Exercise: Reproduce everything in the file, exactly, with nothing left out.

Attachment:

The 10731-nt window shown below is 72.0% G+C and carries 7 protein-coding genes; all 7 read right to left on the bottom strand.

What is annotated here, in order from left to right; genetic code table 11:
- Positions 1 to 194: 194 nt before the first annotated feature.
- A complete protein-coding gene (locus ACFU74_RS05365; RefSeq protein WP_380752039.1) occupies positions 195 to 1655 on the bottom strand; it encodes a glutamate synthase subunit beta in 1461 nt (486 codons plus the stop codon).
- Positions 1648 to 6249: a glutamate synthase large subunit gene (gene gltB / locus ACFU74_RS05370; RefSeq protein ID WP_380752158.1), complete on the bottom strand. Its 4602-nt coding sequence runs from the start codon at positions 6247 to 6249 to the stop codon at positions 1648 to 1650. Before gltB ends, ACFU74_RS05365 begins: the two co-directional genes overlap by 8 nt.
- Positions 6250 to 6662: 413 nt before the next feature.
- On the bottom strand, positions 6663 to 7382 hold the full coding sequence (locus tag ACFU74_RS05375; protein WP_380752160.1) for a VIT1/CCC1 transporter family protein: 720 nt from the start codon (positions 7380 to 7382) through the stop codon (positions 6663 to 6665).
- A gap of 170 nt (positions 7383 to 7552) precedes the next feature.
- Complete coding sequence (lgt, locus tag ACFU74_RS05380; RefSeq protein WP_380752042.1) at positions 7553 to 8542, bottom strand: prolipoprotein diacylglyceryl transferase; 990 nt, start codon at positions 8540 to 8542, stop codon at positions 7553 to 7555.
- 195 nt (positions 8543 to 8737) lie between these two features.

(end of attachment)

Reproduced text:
The 10731-nt window shown below is 72.0% G+C and carries 7 protein-coding genes; all 7 read right to left on the bottom strand.

What is annotated here, in order from left to right; genetic code table 11:
- Positions 1 to 194: 194 nt before the first annotated feature.
- A complete protein-coding gene (locus ACFU74_RS05365; RefSeq protein WP_380752039.1) occupies positions 195 to 1655 on the bottom strand; it encodes a glutamate synthase subunit beta in 1461 nt (486 codons plus the stop codon).
- Positions 1648 to 6249: a glutamate synthase large subunit gene (gene gltB / locus ACFU74_RS05370; RefSeq protein ID WP_380752158.1), complete on the bottom strand. Its 4602-nt coding sequence runs from the start codon at positions 6247 to 6249 to the stop codon at positions 1648 to 1650. Before gltB ends, ACFU74_RS05365 begins: the two co-directional genes overlap by 8 nt.
- Positions 6250 to 6662: 413 nt before the next feature.
- On the bottom strand, positions 6663 to 7382 hold the full coding sequence (locus tag ACFU74_RS05375; protein WP_380752160.1) for a VIT1/CCC1 transporter family protein: 720 nt from the start codon (positions 7380 to 7382) through the stop codon (positions 6663 to 6665).
- A gap of 170 nt (positions 7383 to 7552) precedes the next feature.
- Complete coding sequence (lgt, locus tag ACFU74_RS05380; RefSeq protein WP_380752042.1) at positions 7553 to 8542, bottom strand: prolipoprotein diacylglyceryl transferase; 990 nt, start codon at positions 8540 to 8542, stop codon at positions 7553 to 7555.
- 195 nt (positions 8543 to 8737) lie between these two features.